This essay written by Augustina Weber, 8 years old.
Sometimes people are surprised when they meet me for the first time. They expect me to speak with an accent just because my mom has one. Sometimes they say I do sound like her and that I pronounce some words with an accent too. They say it is because my mom has one and I learned it from her.
But I was born in America, and I grew up listening to English. My mom, on the other hand, was born in Chile, a country in South America, and taught herself how to speak English at age 15. She also learned how to speak French years ago. She loves languages.
Anyone who speaks three languages should feel proud of themselves. But often, my mom feels bad because of her accent. She wishes she didn’t have one. She says sometimes people mock her accent.
“Hola, que? Si muchas gracias, me gustan los tacos,” they say (with an elongated si and gracias).
They imitate her with a Mexican accent, which is not even close to the one she has. In fact, people do not eat tacos in Chile, they eat seafood and fruits.
Sometimes people think she is not smart enough just because of the way she talks.
Sometimes she feels inadequate and self-conscious.
But my mom is so smart. She is one of the smartest people I know. She writes amazing stories and creates music. She is also the best photographer I know. I want to be like her when I grow up, and to be honest, I never notice her accent.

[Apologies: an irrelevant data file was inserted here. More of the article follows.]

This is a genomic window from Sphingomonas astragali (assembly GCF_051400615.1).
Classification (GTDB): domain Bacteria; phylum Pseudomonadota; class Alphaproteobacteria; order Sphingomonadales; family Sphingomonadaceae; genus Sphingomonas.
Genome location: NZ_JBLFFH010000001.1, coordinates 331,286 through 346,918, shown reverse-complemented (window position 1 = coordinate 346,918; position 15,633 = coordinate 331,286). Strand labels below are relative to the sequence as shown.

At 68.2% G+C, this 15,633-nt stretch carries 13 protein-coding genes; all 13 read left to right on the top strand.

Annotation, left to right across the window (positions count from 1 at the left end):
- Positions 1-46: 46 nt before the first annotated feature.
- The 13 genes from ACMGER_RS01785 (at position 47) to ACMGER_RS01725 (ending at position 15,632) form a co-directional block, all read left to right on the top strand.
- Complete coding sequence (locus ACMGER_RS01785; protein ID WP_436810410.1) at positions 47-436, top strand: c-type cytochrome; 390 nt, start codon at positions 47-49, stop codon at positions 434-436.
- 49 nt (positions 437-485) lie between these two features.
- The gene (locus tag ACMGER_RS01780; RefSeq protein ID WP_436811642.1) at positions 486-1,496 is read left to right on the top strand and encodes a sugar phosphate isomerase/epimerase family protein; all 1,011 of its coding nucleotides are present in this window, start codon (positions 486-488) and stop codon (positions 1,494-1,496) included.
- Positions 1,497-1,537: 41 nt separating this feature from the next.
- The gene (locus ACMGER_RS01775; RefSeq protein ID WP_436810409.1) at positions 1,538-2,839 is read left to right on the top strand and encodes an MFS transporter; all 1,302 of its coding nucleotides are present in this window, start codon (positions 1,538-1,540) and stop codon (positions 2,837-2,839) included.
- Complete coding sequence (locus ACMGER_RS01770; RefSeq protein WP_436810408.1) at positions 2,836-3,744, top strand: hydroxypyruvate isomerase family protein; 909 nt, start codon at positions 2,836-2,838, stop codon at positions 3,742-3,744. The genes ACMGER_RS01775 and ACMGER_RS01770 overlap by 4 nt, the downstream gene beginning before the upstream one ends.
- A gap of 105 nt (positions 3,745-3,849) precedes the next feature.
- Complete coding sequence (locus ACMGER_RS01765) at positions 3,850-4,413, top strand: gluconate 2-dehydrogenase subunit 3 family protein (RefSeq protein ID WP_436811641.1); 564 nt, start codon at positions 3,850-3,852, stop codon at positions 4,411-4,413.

She once told me that when she first moved to America, she tried so hard to get rid of her accent. But no matter how hard she tried, she could not. People would always point out her accent, and each time she felt like a failure.
“I will never speak like a native American,” she would say to herself.
But one day, she decided not to care anymore. She decided not to hide her accent, because that is what made her, her.
Today, some people still imitate her accent and laugh at the way she pronounces some words. Today, people still correct her when she accentuates words wrongly. She learned not to care, but I know she feels bad sometimes.
Martin Luther King Jr. once said “I have a dream!” And he hoped that we all would be treated equally, no matter what we looked like, or where we came from.
But it’s the year 2016, and his dream has not completely come true yet.
Just like Martin Luther King Jr., my dream is that some day soon, people will stop caring about accents, hair color, skin color, or the way we look. My dream is for people to respect each other and for people to realize that everyone has accents, including Americans. My hope is that some day soon, all these wishes will come true.
So, are you ready to make these dreams come true? I think it’s about time. I know that would make Martin Luther King Jr. so proud. And my mom too.